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Human Rights Defender Natalia Taubina on the UN, the Alternative Report and Torture in Russia

9 November 2012 


Source: HRO.org (info)
There continue to be many complaints in Russia about torture and inhumane treatment. This is discussed in a report submitted by a group of Russian human rights organisations to the UN Committee Against Torture. Among the authors of the report, which demands that the Criminal Code should provide for punishment of those guilty of torture, are representatives of three NGOs based in Moscow - Public Verdict Foundation, Memorial, the Institute for Human Rights - and the Committee Against Torture based in Nizhny Novgorod. One of the authors, human rights defender Natalia Taubina, spoke about the report to Dinara Setdikova, a Radio Liberty correspondent.

‘This Alternative Report, prepared by a coalition of Russian NGOs, covers various aspects of the way our country fulfils its obligations, as laid down by the Convention against Torture. This concerns the use of torture by the police; the situation in penal institutions; the problem of institutionalised bullying; and other forms of cruel, humiliating practices within the army. The report also deals with psychiatric institutes and the problems there of cruel treatment, and the absence of appropriate methods of oversight over compulsory treatment; the absence of effective investigations into all these crimes; and the absence of rehabilitation procedures for victims. Immediately after the previous report had been reviewed in November 2006, the Russian Federation adopted a series of legislative and regulatory measures aimed at improving the situation; unfortunately these good initiatives did not lead to positive changes in practice. Take the creation by the Investigating Committee of a special subdivision with the task of investigating crimes by officials, for example. This did not lead to any reduction in torture by the police.’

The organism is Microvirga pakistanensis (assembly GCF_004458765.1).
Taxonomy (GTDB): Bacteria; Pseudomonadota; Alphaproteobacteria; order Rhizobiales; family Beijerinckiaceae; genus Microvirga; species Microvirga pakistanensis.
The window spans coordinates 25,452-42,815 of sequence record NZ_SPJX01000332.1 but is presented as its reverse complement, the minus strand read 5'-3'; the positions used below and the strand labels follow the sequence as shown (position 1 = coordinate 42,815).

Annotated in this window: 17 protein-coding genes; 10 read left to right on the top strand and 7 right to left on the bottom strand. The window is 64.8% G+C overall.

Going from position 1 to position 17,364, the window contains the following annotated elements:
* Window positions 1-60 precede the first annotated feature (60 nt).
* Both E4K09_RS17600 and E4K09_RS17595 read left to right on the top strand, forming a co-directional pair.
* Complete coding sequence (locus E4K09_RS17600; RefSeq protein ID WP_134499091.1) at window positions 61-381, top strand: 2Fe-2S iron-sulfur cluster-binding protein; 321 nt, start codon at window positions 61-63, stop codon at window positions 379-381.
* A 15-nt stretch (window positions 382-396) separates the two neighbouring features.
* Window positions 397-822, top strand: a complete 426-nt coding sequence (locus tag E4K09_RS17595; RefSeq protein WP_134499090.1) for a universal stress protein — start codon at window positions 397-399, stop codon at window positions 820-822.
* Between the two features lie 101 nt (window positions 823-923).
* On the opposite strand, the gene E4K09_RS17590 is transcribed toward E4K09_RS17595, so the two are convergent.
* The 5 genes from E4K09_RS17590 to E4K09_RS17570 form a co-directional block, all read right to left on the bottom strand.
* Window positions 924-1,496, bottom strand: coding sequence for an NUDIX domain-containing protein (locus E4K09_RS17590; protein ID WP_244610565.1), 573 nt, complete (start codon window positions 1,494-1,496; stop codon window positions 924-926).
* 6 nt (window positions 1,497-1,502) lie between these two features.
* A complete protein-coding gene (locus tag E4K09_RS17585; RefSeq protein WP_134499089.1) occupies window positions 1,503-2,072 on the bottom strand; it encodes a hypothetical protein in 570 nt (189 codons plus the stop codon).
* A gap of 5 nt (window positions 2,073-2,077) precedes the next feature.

But isn’t there some progress?


Since the last report was reviewed the only progress has been the passing of a law about public oversight, and the creation of public watchdog commissions. And this is a chance for civil society to implement independent monitoring of places of detention. But in practice we see that even this mechanism is subject to constant pressure from the authorities.’

Why did Russian officials respond to this report in an aggressive way and declare that there was no need to wash our dirty linen in public?

'The Russian Federation itself submitted a report to the UN Committee and the Committee will be considering the report of the Russian Federation. Unfortunately, it is not very informative about law enforcement practice and is based on a recital of legislative changes and official government statistics that quite weakly reflect real practice and do not provide any information about what is really happening on the ground.’

Are there any recommendations in the report about what should be done?

‘Yes, there are a few pages of recommendations. The report also raises the issue of the effectiveness of investigating crimes connected with torture and inhumane treatment; issues related to the conditions of the penitentiary system; problems in the army; and the implementation of the decisions of the European Court, and so on. If our recommendations were carried out, we would hope that the situation would change for the better.’

You are presenting your report to the UN and proposing your recommendations. Do you think it’s possible that the Russian authorities could be influenced by this report?

‘On the basis of the review it conducts, the UN Committee Against Torture will prepare its own final comments. This document will reflect positive aspects, issues with which they are concerned, and will present a list of recommendations, which, as the Committee considers, Russia must carry out in order to largely meet its responsibilities under the Convention.

‘According to the results of the previous review in 2006, the Committee came up with a list of 20 recommendations. Part of these were accepted by the Russian side, such as the creation of the Investigative Committee as a separate body outside the Public Prosecutor’s Office.

‘This was the recommendation of the Committee Against Torture. The Russian Federation accepted this recommendation and this was a positive step. But the matter was not followed through to the end, and in practice the Investigative Committee has not begun to investigate cases of torture any more effectively.’
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